Under transparency rules adopted by the United Nations Commission on International Trade Law (UNCITRAL) on July 11, 2013 (hereafter, the “Rules”), investor-State arbitration proceedings are no longer presumed to be confidential and, instead, must proceed in favor of public access.1 In a stark divergence from the confidentiality typically afforded to arbitral proceedings, the Rules require that both hearings and relevant documents be made public. The Rules explicitly limit their application to investor-State arbitrations pursuant to bilateral investment treaties (BITs) that incorporate the UNCITRAL rules for dispute resolution—not BITs that require the use of other arbitration rules (such as ICSID rules), or other types of arbitrations subject to the UNCITRAL commercial rules. Importantly, whether the Rules will apply at all to an investor-State arbitration under UNCITRAL rules depends upon when the BIT was executed:
- Disputes arising out of treaties executed on or after April 1, 2014, will be subject to the Rules unless the sovereign parties to such treaties affirmatively opt out.
- Disputes arising out of treaties executed before April 1, 2014, will not be subject to the Rules unless the sovereign parties amend their treaties to opt in or if the disputing parties consent to the application of the Rules in a particular arbitration.2
Investors must consider the implications of the Rules when deciding whether to pursue an investment or arbitrate a dispute. As discussed below, while these Rules do provide measures to protect confidential information, the protection afforded could vary significantly depending on the composition of the arbitral tribunal. This reality, in turn, adds yet another consideration for investors to consider when selecting an arbitrator in a dispute subject to these new Rules.
Under the New Rules, the Tribunal Must Ensure that Hearings, Oral Arguments and Documents Are Accessible to the Public
In an effort to bring transparency to investor-State arbitrations, the new UNCITRAL rules provide that:
- hearings for the presentation of evidence or for oral argument shall be made publicly accessible;
- the tribunal must make arrangements to facilitate public access to hearings, such as by video link; and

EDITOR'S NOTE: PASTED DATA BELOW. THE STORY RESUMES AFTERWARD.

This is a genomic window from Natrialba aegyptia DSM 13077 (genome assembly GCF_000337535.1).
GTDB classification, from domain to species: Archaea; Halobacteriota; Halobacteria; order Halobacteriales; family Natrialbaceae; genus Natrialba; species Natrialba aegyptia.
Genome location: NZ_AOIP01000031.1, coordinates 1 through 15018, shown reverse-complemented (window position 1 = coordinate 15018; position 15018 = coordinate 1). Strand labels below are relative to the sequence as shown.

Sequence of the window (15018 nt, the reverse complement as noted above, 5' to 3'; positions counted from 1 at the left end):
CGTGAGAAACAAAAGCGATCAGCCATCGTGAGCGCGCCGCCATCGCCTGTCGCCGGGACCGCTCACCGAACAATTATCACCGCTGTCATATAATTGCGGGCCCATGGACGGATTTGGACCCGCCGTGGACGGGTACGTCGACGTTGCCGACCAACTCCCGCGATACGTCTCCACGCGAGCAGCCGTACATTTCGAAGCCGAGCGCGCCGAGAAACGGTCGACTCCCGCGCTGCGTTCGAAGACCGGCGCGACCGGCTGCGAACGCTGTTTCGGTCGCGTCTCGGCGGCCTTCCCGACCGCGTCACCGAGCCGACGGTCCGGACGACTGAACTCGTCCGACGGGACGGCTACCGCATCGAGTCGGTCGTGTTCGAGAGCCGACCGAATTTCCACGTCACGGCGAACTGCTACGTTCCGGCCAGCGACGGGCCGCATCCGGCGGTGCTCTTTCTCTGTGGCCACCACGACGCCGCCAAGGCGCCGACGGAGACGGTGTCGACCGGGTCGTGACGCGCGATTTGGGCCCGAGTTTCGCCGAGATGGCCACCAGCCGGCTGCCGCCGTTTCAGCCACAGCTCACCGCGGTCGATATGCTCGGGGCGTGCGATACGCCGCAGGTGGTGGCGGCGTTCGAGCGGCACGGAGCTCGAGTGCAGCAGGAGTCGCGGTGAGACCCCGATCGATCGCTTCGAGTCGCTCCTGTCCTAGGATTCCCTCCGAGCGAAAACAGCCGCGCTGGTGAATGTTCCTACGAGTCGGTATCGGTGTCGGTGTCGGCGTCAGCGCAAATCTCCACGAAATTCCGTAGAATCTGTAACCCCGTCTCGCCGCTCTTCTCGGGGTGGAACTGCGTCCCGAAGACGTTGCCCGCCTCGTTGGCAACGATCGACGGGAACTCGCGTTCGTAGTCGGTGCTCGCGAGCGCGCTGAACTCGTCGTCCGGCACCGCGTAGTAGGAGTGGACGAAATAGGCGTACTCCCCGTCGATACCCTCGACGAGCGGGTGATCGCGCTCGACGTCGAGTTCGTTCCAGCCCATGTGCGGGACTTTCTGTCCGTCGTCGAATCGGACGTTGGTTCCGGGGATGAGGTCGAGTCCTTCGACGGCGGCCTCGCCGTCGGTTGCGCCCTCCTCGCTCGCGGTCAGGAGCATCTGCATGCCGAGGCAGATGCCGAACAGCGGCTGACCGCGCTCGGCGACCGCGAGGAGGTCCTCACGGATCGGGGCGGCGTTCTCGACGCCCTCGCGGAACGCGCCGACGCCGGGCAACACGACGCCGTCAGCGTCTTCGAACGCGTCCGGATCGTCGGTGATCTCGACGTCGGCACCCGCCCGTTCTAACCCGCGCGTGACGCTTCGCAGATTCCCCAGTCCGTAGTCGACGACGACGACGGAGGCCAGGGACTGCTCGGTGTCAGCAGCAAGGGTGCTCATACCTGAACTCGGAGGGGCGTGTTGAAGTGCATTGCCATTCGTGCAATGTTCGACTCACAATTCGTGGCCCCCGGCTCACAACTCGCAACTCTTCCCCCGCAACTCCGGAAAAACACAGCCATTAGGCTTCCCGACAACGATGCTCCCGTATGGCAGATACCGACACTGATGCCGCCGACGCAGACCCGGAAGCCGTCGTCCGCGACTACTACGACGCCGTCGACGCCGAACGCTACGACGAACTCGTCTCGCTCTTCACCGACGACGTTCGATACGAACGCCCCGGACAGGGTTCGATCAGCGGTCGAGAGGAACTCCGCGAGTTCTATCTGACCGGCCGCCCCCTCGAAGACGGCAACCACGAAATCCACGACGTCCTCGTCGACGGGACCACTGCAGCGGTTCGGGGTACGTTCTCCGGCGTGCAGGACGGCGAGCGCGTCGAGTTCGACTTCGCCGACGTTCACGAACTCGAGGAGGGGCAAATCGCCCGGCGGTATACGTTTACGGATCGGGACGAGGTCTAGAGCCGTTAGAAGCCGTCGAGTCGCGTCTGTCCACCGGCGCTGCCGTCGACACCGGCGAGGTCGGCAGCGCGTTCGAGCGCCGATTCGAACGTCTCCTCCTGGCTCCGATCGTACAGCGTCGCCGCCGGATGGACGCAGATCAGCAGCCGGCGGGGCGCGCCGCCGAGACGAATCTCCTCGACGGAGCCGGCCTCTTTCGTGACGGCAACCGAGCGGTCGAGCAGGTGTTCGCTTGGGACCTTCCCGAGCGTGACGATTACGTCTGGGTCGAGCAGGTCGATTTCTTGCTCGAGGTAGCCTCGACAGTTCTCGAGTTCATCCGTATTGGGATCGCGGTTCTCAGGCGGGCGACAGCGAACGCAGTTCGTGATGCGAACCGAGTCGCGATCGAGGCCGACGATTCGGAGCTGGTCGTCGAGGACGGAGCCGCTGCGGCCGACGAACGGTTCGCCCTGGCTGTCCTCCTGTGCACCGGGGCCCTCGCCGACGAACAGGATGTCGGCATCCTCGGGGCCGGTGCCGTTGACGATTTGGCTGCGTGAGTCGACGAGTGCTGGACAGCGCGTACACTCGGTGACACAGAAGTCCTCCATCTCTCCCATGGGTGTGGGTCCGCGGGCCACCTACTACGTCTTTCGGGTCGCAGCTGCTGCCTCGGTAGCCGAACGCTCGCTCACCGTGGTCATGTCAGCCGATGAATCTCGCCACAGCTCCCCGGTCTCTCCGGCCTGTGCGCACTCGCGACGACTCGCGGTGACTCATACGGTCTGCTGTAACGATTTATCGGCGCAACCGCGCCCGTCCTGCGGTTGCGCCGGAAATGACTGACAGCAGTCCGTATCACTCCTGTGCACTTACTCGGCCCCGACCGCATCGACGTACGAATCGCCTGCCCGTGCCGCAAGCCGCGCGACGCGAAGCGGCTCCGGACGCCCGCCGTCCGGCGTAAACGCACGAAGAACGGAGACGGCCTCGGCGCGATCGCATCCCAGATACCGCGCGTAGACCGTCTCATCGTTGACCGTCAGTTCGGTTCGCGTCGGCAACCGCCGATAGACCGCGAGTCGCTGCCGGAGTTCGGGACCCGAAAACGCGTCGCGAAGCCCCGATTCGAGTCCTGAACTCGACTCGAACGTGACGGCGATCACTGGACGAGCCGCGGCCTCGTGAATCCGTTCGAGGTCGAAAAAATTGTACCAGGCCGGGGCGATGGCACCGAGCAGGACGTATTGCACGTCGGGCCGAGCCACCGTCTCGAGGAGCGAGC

UNCITRAL will oversee a publicly accessible repository for published information concerning investor-State arbitrations, making available and maintaining:
- information relating to the initiation of investor-State arbitrations under the UNCITRAL rules, including the name(s) of the disputing parties, the economic sector involved and the treaty under which the claim is being made;
- copies of notices, responses, statements of claims or any other written submissions by the disputing parties, non-disputing parties and third parties; transcripts; and orders, decisions and awards of the tribunal (a table of applicable exhibits must be made public, but the actual exhibits need not be included); and
- copies of expert reports and witness statements if a request is made by any person to the arbitral tribunal.
The New Rules Provide Broad Protections for Confidential Information and Vest Discretion in the Tribunal to Protect It from Disclosure
The primary purpose of the Rules is to allow public access to arbitration proceedings, but they do also recognize the need to protect confidential information. Accordingly, the Rules vest the arbitral tribunal with wide discretion to protect the following categories of information:
- confidential business information;
- information that is protected under the applicable treaty;
- information that is protected against being made available to the public by law of the respondent State, or other applicable laws;
- information of a nature that publication would be contrary to essential security interests;
- information that would “impede law enforcement”; and
- information that would jeopardize the integrity of the arbitration process.
Although these new Rules will only apply to a relatively small subset of arbitrations under the UNCITRAL rules—investor- State disputes—investors must consider their implications when deciding whether to pursue an investment. In particular, investors should be aware that although the Rules do contemplate the protection of certain categories of confidential information, the amount of protection could vary depending on the composition of the arbitral tribunal. In turn, when selecting an arbitrator(s), parties to a dispute under the Rules should carefully analyze whether the proposed arbitrator is likely to respect the protection of confidential information.